December 10 2013 Latest news:
Saturday, September 21, 2013
While the £140m package includes many cuts, council leaders are keen to stress they want to work with other organisations to try to stop services from disappearing.
They say conversations are needed with other organisations, be it the health service or community groups, to ensure services survive.
An example is the proposed reduction of £400,000 in funding for school crossing patrols. The council, which funds and manages 114 school crossing patrols, hopes others could step into the breach.
Patrols, they say, could be run by community groups, schools or volunteers or sponsored by local businesses.
Steve Morphew, county cabinet member for finance, said: “We want to see if there’s another way of delivering those patrols. What we have these days are academies and free schools which are getting money from the government and we are putting pressure on them to take the patrols more seriously.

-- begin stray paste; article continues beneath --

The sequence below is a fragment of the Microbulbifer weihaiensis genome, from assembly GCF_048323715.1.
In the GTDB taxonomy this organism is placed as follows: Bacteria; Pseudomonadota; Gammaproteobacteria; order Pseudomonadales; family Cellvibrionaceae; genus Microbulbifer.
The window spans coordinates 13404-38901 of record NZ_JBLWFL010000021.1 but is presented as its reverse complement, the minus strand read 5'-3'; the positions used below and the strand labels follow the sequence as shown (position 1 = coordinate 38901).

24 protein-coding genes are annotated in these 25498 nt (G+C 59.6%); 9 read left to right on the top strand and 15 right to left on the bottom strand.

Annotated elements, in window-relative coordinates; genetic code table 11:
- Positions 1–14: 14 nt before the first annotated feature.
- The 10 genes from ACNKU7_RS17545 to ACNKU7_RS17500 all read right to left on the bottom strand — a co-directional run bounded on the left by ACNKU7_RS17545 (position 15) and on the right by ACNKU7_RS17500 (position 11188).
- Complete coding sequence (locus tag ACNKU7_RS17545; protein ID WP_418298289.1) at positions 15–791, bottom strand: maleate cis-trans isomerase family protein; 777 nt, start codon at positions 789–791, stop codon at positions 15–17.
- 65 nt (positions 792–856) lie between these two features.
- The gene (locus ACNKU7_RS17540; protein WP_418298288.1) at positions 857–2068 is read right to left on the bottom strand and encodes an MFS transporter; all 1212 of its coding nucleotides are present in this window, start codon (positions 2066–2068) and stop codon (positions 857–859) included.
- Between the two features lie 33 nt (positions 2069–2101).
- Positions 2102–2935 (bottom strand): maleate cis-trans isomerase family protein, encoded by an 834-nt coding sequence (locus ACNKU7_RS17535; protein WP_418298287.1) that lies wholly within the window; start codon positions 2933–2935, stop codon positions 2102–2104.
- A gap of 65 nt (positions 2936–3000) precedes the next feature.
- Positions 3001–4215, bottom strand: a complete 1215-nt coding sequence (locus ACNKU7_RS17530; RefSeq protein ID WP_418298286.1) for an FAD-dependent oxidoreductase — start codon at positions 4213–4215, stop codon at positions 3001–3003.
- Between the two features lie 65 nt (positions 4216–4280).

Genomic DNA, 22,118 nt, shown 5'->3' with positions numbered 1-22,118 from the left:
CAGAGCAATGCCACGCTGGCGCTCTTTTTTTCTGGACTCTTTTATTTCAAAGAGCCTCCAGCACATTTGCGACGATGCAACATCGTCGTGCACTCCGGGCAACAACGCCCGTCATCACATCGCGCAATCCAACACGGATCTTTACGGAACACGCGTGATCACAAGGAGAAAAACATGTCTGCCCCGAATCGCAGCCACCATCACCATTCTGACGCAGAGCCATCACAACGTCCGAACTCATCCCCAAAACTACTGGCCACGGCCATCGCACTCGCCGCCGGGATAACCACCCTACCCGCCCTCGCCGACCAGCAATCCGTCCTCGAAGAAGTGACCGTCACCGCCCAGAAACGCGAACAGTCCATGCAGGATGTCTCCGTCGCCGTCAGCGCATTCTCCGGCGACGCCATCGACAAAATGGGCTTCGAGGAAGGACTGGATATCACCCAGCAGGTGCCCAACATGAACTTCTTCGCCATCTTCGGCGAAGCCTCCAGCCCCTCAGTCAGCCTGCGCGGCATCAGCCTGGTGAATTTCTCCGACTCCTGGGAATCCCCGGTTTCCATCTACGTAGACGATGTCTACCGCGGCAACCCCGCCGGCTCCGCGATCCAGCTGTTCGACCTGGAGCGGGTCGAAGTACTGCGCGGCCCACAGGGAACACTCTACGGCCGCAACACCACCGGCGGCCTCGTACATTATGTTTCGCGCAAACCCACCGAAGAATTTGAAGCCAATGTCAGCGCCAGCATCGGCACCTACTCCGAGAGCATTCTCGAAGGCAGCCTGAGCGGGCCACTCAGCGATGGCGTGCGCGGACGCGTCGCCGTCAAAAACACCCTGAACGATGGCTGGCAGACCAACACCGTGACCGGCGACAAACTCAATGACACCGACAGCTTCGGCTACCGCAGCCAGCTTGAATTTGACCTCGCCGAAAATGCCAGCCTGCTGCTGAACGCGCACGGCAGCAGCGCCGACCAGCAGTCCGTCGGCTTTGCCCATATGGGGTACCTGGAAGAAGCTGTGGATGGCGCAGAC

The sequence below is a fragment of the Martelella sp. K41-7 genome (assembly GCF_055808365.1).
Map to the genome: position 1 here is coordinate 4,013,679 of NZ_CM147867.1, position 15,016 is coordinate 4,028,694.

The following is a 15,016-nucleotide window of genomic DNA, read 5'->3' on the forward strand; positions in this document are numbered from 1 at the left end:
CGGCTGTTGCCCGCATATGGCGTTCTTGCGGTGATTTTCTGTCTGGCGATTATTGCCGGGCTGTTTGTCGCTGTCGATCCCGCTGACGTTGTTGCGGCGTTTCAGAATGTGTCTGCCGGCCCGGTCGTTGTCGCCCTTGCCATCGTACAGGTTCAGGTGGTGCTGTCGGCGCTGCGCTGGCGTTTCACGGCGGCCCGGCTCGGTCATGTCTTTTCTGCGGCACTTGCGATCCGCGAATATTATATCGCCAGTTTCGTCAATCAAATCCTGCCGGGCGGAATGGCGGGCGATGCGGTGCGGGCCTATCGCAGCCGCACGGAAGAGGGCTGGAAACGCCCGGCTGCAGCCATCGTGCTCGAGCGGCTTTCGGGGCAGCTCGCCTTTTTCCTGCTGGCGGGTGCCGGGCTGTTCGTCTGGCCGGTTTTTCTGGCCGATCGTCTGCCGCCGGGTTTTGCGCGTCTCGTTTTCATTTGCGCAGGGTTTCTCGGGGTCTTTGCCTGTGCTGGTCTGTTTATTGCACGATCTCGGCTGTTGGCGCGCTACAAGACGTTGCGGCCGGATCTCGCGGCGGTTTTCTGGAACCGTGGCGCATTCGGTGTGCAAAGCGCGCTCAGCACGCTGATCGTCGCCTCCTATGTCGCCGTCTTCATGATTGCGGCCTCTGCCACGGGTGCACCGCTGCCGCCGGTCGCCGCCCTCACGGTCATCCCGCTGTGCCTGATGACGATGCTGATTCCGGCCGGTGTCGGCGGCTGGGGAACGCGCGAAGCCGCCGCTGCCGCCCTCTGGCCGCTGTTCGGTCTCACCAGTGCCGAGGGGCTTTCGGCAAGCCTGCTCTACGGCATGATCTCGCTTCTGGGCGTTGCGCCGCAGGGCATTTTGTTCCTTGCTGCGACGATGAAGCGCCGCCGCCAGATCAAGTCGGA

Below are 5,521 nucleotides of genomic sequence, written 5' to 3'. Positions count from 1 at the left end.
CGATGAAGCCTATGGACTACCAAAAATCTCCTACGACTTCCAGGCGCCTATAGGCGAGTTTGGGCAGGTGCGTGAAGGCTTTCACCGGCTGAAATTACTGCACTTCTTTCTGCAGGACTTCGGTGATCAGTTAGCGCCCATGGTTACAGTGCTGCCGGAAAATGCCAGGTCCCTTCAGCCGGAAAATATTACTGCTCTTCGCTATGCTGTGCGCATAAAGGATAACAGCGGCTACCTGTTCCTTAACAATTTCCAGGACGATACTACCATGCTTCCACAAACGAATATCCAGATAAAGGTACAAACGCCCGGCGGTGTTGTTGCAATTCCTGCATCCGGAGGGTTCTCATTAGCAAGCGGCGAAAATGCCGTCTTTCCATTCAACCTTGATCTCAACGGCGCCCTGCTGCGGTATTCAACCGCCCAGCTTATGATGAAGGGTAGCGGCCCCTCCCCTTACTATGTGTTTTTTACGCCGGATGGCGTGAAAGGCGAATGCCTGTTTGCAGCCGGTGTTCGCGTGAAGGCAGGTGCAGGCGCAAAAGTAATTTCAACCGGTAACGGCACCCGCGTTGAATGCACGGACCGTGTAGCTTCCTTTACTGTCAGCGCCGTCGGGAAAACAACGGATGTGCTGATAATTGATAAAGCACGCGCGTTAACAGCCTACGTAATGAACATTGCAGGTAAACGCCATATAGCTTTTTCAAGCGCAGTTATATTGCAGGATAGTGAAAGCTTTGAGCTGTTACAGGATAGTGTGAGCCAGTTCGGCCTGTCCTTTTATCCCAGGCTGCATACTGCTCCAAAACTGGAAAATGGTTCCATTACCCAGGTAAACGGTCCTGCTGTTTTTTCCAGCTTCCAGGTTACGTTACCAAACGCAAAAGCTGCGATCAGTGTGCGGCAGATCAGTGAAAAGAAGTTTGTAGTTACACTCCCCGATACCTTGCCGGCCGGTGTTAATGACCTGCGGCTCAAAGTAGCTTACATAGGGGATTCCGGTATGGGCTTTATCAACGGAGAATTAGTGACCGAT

“We want to get in a conversation with them about whether they could deliver those services in the future.”
And, with the budgets for providing packages of social care for vulnerable adults set to be reduced, the council hopes other organisations will help to ensure people do not fall through the gaps.
Mr Morphew said: “There is a broader challenge we need to rise to. What we do know is a number of those vulnerable people do touch a whole raft of organisations.
“We are pretty clear we do need to work together as efficiently as we can do. We have started talking to the police and to the city council about that.
“We know there’s high demand in the city for mental health services and we need to have conversations about that with the council and with the mental health trust.
“Yes, we are looking to cut the budget, but I do not think that should be seen as the end of it. There’s a lot we can do with other organisations to make things work.
“We need to have grown-up conversations with partner organisations about these issues.”